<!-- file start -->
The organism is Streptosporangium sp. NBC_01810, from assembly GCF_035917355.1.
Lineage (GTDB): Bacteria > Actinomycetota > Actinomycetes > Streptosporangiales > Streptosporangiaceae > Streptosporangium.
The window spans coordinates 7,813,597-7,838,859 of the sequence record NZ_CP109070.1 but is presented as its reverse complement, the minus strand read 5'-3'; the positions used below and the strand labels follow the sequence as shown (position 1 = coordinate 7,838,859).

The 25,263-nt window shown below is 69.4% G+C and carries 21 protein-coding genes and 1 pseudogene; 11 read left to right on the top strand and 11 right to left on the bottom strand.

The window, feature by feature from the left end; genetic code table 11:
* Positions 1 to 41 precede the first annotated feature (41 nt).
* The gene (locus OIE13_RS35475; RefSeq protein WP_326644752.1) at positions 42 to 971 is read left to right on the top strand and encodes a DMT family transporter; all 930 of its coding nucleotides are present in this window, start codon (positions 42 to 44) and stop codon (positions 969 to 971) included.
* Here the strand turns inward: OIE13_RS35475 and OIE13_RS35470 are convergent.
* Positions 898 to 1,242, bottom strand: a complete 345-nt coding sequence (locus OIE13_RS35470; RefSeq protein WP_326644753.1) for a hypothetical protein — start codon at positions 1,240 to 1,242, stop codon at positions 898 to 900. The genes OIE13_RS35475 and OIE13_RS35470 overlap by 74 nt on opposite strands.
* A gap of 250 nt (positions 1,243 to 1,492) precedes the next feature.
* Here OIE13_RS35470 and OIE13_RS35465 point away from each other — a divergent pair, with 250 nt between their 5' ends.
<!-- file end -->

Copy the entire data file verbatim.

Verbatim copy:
The organism is Streptosporangium sp. NBC_01810, from assembly GCF_035917355.1.
Lineage (GTDB): Bacteria > Actinomycetota > Actinomycetes > Streptosporangiales > Streptosporangiaceae > Streptosporangium.
The window spans coordinates 7,813,597-7,838,859 of the sequence record NZ_CP109070.1 but is presented as its reverse complement, the minus strand read 5'-3'; the positions used below and the strand labels follow the sequence as shown (position 1 = coordinate 7,838,859).

The 25,263-nt window shown below is 69.4% G+C and carries 21 protein-coding genes and 1 pseudogene; 11 read left to right on the top strand and 11 right to left on the bottom strand.

The window, feature by feature from the left end; genetic code table 11:
* Positions 1 to 41 precede the first annotated feature (41 nt).
* The gene (locus OIE13_RS35475; RefSeq protein WP_326644752.1) at positions 42 to 971 is read left to right on the top strand and encodes a DMT family transporter; all 930 of its coding nucleotides are present in this window, start codon (positions 42 to 44) and stop codon (positions 969 to 971) included.
* Here the strand turns inward: OIE13_RS35475 and OIE13_RS35470 are convergent.
* Positions 898 to 1,242, bottom strand: a complete 345-nt coding sequence (locus OIE13_RS35470; RefSeq protein WP_326644753.1) for a hypothetical protein — start codon at positions 1,240 to 1,242, stop codon at positions 898 to 900. The genes OIE13_RS35475 and OIE13_RS35470 overlap by 74 nt on opposite strands.
* A gap of 250 nt (positions 1,243 to 1,492) precedes the next feature.
* Here OIE13_RS35470 and OIE13_RS35465 point away from each other — a divergent pair, with 250 nt between their 5' ends.